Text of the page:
Pack Goats and Predators – How to Prevent Issues Before They Occur

pack goats

Pack Goats and Predators

Pack goats and predators are genetically engineered adversaries. This article will help you prevent any issues from happening before they occur. Because this predator/prey relationship is predictable we know how to be mindful of our goats in the pasture and the back country.  First thing to remember is that the number one predator of goats is the domestic dog.  I have found that, over the years, breeds that are close to their “predator roots” are the most dangerous. Examples are any kind of hunting dog and huskies in particular. For some reason that breed is a constant culprit.

That said, any large enough domestic dog  should be viewed as a possible killer of your goat.  You need to be concerned about them both on the trail and in your pasture. Many dog owners walk their dogs off leash despite the law being contrary to that in most places. As far as the other predators in North America… bears, coyotes, wolves and cougars, I will speak to them as well. Honestly these wild predators are of much, much less concern than domestic dogs in terms of frequency of encounters and deadliness of those attacks.

Prevention at home

An ounce of prevention goes a long, long way in the world of pack goats and predators. That goes for all of them, but especially domestic dogs as they are the number one killer. This is especially true based on the frequency of goats and dogs encountering each other.  So, rule number one is to limit or eliminate encounters and you’ll have the ultimate winning strategy.  In the pasture that is done with a fence a dog can’t dig under or jump over.  So, you may want to dig your metal fencing 12 inches into the ground all around your outside parameter.

I like chain link the most as goats damage it the least and it’s the toughest.  You can often get chain link from craigslist or Facebook Market Place as  people are often selling older fencing at a high discount.  Also, I think your fence should be a minimum of 5 feet high, 6 is better. It should also be very low, and secured to the ground through staking or burying, to keep dogs out.  Electric fencing is a great solution to keep goats in and dogs out. The best design will need an additional bottom strand 6 inches off the ground on the outside to deter dogs.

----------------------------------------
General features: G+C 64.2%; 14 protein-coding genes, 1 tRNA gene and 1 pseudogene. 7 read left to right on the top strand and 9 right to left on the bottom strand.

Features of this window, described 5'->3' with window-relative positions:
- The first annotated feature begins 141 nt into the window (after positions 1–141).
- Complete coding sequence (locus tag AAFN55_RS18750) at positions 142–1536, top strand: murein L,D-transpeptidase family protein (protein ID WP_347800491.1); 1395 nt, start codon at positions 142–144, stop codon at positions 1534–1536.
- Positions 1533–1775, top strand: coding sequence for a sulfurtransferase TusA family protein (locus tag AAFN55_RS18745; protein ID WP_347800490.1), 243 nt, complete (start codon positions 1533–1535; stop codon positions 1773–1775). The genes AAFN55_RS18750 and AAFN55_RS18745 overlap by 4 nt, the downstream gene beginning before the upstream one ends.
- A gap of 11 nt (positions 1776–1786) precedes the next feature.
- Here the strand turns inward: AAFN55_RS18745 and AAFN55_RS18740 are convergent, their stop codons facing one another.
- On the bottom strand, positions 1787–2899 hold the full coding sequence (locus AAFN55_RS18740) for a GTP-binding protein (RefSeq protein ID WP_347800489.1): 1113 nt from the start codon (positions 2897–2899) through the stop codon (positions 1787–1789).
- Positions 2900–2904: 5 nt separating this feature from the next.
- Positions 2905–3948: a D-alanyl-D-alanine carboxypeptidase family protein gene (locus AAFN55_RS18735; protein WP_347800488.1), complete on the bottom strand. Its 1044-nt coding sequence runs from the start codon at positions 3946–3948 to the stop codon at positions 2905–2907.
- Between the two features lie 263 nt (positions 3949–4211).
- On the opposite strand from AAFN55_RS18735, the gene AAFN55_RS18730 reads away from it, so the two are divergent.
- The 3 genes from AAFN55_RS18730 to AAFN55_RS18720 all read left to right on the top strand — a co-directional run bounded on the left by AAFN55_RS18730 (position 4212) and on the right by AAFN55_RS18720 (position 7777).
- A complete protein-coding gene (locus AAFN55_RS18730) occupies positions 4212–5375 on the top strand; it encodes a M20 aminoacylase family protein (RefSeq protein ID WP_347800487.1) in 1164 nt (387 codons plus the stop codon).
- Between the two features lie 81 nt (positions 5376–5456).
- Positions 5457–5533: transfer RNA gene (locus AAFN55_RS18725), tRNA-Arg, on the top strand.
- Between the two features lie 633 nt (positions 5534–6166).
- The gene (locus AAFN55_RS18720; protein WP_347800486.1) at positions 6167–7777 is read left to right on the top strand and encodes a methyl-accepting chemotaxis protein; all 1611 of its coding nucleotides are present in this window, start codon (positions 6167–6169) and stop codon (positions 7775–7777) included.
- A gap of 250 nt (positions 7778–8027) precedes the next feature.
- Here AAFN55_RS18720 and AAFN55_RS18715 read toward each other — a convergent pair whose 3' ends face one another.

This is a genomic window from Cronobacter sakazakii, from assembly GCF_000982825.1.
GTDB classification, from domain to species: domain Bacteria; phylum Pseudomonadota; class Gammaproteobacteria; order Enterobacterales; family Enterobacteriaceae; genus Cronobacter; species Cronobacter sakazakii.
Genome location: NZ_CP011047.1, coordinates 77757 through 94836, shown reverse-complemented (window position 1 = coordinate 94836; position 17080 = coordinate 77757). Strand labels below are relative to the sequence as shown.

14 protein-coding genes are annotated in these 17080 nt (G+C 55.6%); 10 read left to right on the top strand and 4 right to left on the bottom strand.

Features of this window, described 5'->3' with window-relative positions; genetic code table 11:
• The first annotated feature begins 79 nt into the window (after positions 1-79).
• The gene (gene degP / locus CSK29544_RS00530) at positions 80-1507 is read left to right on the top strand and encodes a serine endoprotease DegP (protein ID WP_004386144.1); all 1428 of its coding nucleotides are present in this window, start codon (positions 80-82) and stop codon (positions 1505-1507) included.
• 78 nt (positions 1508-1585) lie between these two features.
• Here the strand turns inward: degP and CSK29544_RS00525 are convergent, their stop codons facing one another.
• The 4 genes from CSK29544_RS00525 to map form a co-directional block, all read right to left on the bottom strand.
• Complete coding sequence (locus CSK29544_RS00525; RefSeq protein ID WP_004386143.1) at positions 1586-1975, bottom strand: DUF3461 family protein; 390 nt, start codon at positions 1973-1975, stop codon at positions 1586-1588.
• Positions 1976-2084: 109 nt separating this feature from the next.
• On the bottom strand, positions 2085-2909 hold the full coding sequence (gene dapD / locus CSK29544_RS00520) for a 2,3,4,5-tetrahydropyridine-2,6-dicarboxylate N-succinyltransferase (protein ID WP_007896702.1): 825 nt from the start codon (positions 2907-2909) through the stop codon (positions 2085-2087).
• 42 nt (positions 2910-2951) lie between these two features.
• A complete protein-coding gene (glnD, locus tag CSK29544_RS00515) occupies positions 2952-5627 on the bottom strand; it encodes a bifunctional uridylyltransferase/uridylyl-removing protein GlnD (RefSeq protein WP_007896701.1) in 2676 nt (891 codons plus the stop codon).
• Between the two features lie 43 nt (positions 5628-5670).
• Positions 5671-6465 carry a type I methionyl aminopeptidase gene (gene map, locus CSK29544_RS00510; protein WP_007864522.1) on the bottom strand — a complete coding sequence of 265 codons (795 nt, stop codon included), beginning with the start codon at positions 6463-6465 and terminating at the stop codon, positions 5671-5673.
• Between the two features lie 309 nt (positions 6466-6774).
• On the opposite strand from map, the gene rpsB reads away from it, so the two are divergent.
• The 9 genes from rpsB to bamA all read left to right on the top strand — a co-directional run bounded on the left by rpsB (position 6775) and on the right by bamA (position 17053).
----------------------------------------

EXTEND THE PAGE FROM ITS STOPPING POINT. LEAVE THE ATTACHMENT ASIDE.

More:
Prevention on the Trail

On the trail, I have found it is best to always be aware of oncoming people and their dogs.  At a distance I ask them to leash their dogs because I have goats. I say it very kindly and still have yet to get any guff from someone. Most people feel dutiful to not hurt others animals and know they are breaking the law by having them off leash.  It’s important to mention that I walk trails that I know are “leashed” areas. This way I am always in the right when I remind them that this is a trail designated for humans and stock…not dogs, hence the leash law. I also always hike with a big hiking staff or trecking poles so if an attack happens, I can having something separates me from the attack. They also help to deter the dog with if he has a hold of my goat.  I like this one mentioned here.

Lions, Wolves, and Bears oh my!